Barack Obama

By Juliet Eilperin
October 16, 2014 – at 10:46 PM

President Obama has canceled campaign trips, convened high-level meetings with his top security and health advisers, and consulted with seven heads of state around the globe in an effort to contain the spread of Ebola. All in the past two days.

But all the scrambling has done little to reassure a jittery American public that the danger is contained or to stanch the political fallout, some of it from lawmakers in his own party, in the run-up to tough midterm elections next month.

Cognizant of the dangers that come from going before the public without answers, Obama has emphasized the low probability that the deadly disease will become a large-scale outbreak in the United States because it is not easily transmitted. But in the wake of acknowledged errors that led to the infections of two nurses in Dallas, the White House is now engulfed in a crisis that has resurrected questions about the president’s governing style.

After meeting with top aides in the Oval Office for nearly two hours Thursday night, Obama sought to address some of the criticism lawmakers have lodged against him by saying he may appoint one person, or “czar,” to oversee the federal response. But he reiterated that Americans remain safe.

“I understand people are scared,” the president said. “I do want everyone to understand it remains a very difficult thing to catch. The risks involved remain extremely low for ordinary folks.”

White House senior adviser Dan Pfeiffer said in an interview Thursday the administration was seeking “a delicate balance” as it grappled with questions about how best to address the disease on American soil.

“We need to try to calm people because many people are fanning the flames here in a way that’s deeply irresponsible, but we also understand that there is real concern, and we’re trying to be sensitive to that,” Pfeiffer said. “That’s the balance we’re trying to strike.”

The vigorous public health debate has led to sharp political criticism for the president.

At a House Energy and Commerce Committee hearing Thursday, Majority Whip Steve Scalise (R-La.) said the Ebola issue had become a “major concern” for people across the country and a top issue in many congressional races. “It’s one more question about whether President Obama is up to the task of handling something like this; did he take it seriously enough, early enough?”

Even some of the president’s allies have questioned his approach. Rep. Bruce Braley (D- Iowa), who broke away from his campaign for the Senate to be at the hearing in Washington on Thursday, said he was “greatly concerned . . . that the administration did not act fast enough in responding” to the Ebola cases in Dallas.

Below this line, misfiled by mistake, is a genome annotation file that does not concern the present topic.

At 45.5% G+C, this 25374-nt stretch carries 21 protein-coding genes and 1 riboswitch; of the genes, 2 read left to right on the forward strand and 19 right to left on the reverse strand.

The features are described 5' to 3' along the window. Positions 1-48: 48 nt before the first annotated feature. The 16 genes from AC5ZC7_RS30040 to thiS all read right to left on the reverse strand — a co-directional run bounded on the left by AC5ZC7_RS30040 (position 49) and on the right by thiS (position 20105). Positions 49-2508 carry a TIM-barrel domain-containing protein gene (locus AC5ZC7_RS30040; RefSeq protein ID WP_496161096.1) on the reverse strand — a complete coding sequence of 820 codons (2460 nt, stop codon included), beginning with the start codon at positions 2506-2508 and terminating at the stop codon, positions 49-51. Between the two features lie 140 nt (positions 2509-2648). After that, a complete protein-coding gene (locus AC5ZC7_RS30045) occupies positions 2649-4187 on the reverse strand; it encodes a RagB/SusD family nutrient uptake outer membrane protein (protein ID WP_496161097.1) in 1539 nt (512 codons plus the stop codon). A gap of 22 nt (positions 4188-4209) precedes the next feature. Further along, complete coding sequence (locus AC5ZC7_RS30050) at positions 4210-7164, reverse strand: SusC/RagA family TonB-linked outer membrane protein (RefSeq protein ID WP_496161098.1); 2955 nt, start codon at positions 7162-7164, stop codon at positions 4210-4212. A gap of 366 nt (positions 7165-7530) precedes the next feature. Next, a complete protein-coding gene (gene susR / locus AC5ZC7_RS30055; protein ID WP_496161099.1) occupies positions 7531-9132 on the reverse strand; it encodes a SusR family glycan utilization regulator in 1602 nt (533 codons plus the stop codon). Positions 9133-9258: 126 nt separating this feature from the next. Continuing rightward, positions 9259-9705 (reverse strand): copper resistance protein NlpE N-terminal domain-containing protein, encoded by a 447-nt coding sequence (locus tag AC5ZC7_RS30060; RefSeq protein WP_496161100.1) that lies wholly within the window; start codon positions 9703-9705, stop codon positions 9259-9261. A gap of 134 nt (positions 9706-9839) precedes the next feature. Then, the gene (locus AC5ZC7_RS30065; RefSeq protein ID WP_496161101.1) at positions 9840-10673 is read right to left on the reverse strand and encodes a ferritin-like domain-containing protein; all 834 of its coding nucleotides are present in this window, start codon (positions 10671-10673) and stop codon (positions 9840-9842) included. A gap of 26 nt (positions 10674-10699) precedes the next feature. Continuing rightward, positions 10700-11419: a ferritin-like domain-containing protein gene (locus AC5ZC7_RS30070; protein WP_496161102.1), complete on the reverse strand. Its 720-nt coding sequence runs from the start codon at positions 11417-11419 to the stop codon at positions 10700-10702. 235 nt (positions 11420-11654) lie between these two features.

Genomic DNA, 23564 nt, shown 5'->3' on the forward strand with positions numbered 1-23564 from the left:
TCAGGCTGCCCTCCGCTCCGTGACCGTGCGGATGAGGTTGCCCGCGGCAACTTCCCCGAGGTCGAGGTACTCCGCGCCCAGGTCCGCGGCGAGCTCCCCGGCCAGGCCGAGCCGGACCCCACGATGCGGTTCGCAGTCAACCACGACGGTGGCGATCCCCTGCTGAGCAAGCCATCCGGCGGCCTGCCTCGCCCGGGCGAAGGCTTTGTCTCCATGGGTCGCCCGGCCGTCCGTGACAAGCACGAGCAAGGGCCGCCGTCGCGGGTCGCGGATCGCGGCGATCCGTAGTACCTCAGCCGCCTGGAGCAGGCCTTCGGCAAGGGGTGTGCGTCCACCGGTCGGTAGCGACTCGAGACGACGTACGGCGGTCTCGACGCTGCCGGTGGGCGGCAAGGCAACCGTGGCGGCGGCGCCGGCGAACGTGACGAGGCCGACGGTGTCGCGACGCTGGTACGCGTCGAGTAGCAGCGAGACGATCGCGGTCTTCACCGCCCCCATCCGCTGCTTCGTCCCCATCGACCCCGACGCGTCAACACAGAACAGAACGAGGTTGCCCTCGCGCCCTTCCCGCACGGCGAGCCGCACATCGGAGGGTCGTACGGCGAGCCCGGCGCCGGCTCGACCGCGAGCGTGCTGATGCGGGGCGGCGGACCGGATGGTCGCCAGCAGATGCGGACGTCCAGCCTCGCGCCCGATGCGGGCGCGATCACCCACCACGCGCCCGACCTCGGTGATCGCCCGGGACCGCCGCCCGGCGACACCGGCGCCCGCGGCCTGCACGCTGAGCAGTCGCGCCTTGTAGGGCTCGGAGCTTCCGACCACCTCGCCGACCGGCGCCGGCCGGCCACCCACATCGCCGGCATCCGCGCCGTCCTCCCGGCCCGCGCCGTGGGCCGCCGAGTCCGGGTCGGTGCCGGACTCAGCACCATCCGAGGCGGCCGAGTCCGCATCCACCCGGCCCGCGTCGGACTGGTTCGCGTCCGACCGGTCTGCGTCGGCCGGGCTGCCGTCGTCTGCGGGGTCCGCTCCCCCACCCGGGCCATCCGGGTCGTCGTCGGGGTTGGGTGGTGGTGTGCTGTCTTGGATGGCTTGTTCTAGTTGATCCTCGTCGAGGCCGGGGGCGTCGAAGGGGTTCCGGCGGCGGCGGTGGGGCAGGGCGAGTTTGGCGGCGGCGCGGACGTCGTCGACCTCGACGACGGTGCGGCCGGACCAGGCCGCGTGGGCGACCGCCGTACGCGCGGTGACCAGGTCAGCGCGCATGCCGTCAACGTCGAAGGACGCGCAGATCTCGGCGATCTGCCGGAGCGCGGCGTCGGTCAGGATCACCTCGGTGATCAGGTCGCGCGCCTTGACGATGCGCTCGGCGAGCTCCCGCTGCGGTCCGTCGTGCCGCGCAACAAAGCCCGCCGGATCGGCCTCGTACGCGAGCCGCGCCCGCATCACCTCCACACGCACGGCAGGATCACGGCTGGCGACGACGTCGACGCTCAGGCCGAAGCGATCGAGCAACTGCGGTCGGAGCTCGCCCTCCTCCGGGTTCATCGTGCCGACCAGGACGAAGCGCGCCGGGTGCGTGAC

Braley is in one of the most closely contested Senate races, and a Democratic loss in Iowa would severely harm chances that his party retain majority control of the Senate. Which could explain why White House press secretary Josh Earnest did not challenge Braley’s assessment, saying instead that the congressman “is somebody that has a reputation for being willing to speak truth to power, whether they’re in the same party as him or not.”

And even as Earnest emphasized the federal government was moving swiftly to address some of the problems that had led to the secondary infections at Texas Health Presbyterian Hospital Dallas, he acknowledged the president “believes that some aspects of this response have fallen short of his expectations.”

A second health-care worker tested positive for the deadly virus.

Since Saturday, the president and his aides have begun digging into the most granular aspects of public health, from the conditions of the two infected nurses to whether doctors with the Department of Veterans Affairs had infectious disease expertise they could share with other medical professionals.

One White House official, who spoke on the condition of anonymity, said Obama had been pressing his staff for answers on a variety of questions to not only treat the two health-care workers but to be prepared to handle future infections that Thomas Frieden, the director of the Centers for Disease Control and Prevention, and others have warned are likely to occur in coming weeks.

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